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LONDON, Oct 11 (Reuters) - Europe's benchmark bond yield held near a one-month high on Tuesday after an inflation-boosting rise in oil prices coincided with more hints that central bankers were rowing back on monetary easing.
German 10-year yields dipped slightly from Monday's peak, but strategists saw little room for further falls with yields on other bond benchmarks in the U.S. and Japan at four-month and three-week peaks, respectively.
Brent crude struck a one-year high on Monday after Russia said it was ready to join a group of oil producers planning to curb oil output.
This signals a potential boost to inflation that would take the heat off central banks struggling to lift consumer prices with ultra-low rates and bond-buying purchase programmes.
After a recent Bloomberg report that a consensus is growing among European Central Bank policymakers to eventually scale back or "taper" purchases, Governing Council member Ignazio Visco said on Monday that any exit would largely depend on economic data.
Meanwhile, Bank of Japan Governor Haruhiko Kuroda said on Sunday that its bond buying could be reduced considerably under a new framework adopted last month, while the U.S. Federal Reserve is broadly expected to raise rates for just the second time in a decade later this year.
"The bearish trend is your friend," wrote Societe Generale strategists in a note on Tuesday.
"Concerns about central banks turning the corner are growing... and hurting bonds. The...rise in oil prices only added to the bond misery."
German 10-year bond yields edged down 1 basis point to 0.05 percent on Tuesday, coming off Monday's 0.06 percent level, which was the highest since September 15.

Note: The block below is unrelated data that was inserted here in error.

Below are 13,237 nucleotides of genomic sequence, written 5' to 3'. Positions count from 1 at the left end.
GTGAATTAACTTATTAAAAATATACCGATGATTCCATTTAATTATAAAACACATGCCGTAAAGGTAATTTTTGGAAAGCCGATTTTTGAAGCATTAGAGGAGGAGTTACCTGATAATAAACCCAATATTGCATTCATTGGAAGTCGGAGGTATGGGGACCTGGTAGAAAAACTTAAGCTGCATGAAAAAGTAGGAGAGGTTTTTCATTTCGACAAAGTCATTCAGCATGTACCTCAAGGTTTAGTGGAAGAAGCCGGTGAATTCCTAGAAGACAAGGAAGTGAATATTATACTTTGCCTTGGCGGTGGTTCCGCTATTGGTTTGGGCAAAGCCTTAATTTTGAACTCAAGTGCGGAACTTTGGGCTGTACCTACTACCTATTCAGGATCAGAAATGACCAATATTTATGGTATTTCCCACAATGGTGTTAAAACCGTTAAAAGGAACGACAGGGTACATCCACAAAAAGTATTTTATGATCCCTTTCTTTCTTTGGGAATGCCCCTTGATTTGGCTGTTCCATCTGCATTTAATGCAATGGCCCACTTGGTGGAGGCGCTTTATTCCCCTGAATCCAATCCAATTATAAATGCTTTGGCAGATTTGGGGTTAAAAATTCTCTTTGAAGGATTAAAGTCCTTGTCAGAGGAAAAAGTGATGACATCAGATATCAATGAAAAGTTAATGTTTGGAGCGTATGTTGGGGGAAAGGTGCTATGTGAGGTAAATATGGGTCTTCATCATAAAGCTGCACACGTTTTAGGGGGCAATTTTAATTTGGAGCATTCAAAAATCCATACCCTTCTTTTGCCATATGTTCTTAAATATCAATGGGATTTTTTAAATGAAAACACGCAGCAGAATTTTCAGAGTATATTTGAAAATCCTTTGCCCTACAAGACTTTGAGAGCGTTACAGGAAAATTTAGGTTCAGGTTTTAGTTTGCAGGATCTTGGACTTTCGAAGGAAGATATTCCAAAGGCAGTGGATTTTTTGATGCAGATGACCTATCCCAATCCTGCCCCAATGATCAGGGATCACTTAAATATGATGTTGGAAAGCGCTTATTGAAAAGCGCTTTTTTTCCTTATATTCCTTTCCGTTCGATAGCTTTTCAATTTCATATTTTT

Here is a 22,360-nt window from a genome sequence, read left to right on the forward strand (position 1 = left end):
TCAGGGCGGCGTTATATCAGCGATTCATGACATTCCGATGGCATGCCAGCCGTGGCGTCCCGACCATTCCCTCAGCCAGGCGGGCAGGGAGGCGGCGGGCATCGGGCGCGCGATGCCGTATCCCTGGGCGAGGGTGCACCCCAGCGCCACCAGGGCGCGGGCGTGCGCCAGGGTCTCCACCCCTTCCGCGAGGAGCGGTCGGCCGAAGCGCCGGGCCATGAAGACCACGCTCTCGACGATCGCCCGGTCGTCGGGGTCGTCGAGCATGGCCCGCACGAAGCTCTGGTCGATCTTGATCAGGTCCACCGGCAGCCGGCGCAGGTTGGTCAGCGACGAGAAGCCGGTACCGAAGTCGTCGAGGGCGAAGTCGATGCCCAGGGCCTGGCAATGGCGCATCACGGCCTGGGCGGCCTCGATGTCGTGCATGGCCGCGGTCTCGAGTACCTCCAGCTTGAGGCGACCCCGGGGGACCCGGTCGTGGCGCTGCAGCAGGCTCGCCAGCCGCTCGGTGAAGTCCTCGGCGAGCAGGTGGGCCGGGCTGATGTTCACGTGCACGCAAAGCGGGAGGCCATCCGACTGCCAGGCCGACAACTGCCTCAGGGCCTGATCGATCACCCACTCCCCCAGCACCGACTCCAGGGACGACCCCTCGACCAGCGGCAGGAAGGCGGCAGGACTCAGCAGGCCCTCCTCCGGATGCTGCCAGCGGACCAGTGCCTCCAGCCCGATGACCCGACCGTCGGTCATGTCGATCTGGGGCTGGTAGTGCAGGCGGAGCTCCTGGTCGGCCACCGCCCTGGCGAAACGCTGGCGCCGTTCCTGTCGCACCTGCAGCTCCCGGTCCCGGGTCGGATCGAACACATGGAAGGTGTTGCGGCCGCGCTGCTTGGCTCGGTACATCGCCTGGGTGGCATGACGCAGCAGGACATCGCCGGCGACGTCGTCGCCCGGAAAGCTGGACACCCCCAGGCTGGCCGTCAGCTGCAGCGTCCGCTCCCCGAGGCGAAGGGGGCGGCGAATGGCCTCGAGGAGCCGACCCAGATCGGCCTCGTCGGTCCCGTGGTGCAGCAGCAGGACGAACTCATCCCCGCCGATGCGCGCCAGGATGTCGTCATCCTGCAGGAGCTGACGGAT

A key market measure of long-term inflation expectations in the euro zone -- the five-year, five-year breakeven forward rate -- is holding near its highest level since June.
Japanese bond yields earlier climbed 2 bps to hit minus 0.05 percent for the first time since Sept. 23, while U.S. equivalents climbed 4 bps to hit 1.77 percent, the highest since June 3.
The U.S dollar hit an 11-week high against a basket of other major currencies, as money market prices suggested a 70 percent chance that the Federal Reserve will hike interest rates at its Dec. 13-14 meeting, according to CME Group's FedWatch tool.
On the data front, euro zone analysts were waiting for a ZEW survey of German investor sentiment 1000GMT for further signs of confidence in the bloc's biggest economy.
Economists polled by Reuters expect economic sentiment to have risen modestly to 4.3 in October from 0.5 in September.
Analysts at Commerzbank said that while this would not necessarily be a signal of reviving growth, "it may further sour market sentiment in Bunds". Commerzbank expects Bund yields to rise towards 0.08 percent, the highest seen since Britain's vote to leave the EU in mid-June.
For Reuters new Live Markets blog on European and UK stock markets see reuters://realtime/verb=Open/url=http://emea1.apps.cp.extranet.thomsonreuters.biz/cms/?pageId=livemarkets (Editing by Raissa Kasolowsky)